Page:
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Alternative & Indie - Released January 22, 2013 | Jagjaguwar

Booklet Distinctions 3F de Télérama - 4 étoiles Rock and Folk - Pitchfork: Best New Music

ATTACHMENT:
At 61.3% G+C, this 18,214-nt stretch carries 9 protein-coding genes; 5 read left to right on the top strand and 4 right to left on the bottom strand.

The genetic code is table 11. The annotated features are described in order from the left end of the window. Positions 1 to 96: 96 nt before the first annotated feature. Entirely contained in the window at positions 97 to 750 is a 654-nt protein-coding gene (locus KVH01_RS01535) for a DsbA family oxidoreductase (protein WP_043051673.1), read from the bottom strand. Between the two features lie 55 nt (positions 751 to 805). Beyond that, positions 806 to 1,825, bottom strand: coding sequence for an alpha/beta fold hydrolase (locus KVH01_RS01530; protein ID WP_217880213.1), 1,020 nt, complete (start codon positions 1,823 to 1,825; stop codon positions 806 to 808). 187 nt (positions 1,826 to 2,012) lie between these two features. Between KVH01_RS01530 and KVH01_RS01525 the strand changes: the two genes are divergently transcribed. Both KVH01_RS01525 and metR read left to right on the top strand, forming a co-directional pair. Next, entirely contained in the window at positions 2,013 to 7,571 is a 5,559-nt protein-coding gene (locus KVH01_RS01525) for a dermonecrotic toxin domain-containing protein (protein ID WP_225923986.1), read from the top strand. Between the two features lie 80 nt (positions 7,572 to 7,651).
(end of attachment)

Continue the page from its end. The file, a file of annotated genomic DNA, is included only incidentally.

With their album-length 2012 EP Take the Kids Off Broadway, backwards-looking concept rockers Foxygen arrived with so many classic rock reference points you could have made a bingo card out of the various nods to various heroes contained in their still somehow undeniably hooky songs. Proper full-length We Are the 21st Century Ambassadors of Peace and Magic is even more stuffed full of familiar sound cues and convincing '60s and '70s pop star mimicry, this time with heightened production from Richard Swift taking the album out of the lo-fi realm, and more personal lyrics adding some character to the artifice. Picking apart the blatant, intentional references to different classic songs that cycle verse-to-verse throughout the album is a fun game for record collector types; from the nod to the intro of Sgt. Pepper's on album-opener "In the Darkness" to the bold-faced Dylanisms (and less overt but equally strong Al Stewart-isms) of the incredible, big city lament "No Destruction." Bowie, Lou Reed, all eras of Mick Jagger, specific doo wop songs, and even moments of the Band; no oldies are safe from Foxygen's pure-hearted appropriation. Their reconstructive surgery of various influences is an interesting approach for a band made up of kids in their early twenties circa 2013, but it isn't the entire formula for what makes this record so great. Lots of bands before Foxygen have dealt with quick changes and sonic patchworks of older influences, but few have managed to craft songs as moving and catchy as these. The thick accents and psychedelic swirl of "San Francisco" walk the line of being patronizingly nostalgic until the hook-heavy chorus comes in, distant guest vocals from Jessie Baylin and Sarah Versprille answering singer Sam France's "I left my love in San Francisco" with refrains of "That's okay, I was bored anyway" and "That's okay, I was born in L.A." This one move disarms any cloying elements of the song and reminds the listener that Foxygen are in complete songwriting control, not just throwing back-dated pop culture references at the wall and hoping something sticks. In their earliest days, Of Montreal had a similar knack for updating their favorite records with their own personalities, as did many artists of the Elephant 6 collective, but WAT21CAOPAM is more tuned in, clear-headed, and full of intent than any of Foxygen's more immediate predecessors. It's a gorgeous and non-stop convergence of ideas, some borrowed, some original, some refurbished, and some outright stolen. In the end, however, the album's coherence comes in its incredible architecture of all these ideas, and the way the band sells them with everything they've got, taking what could be incredibly obtuse music back into the realm of pop from which it was born. © Fred Thomas /TiVo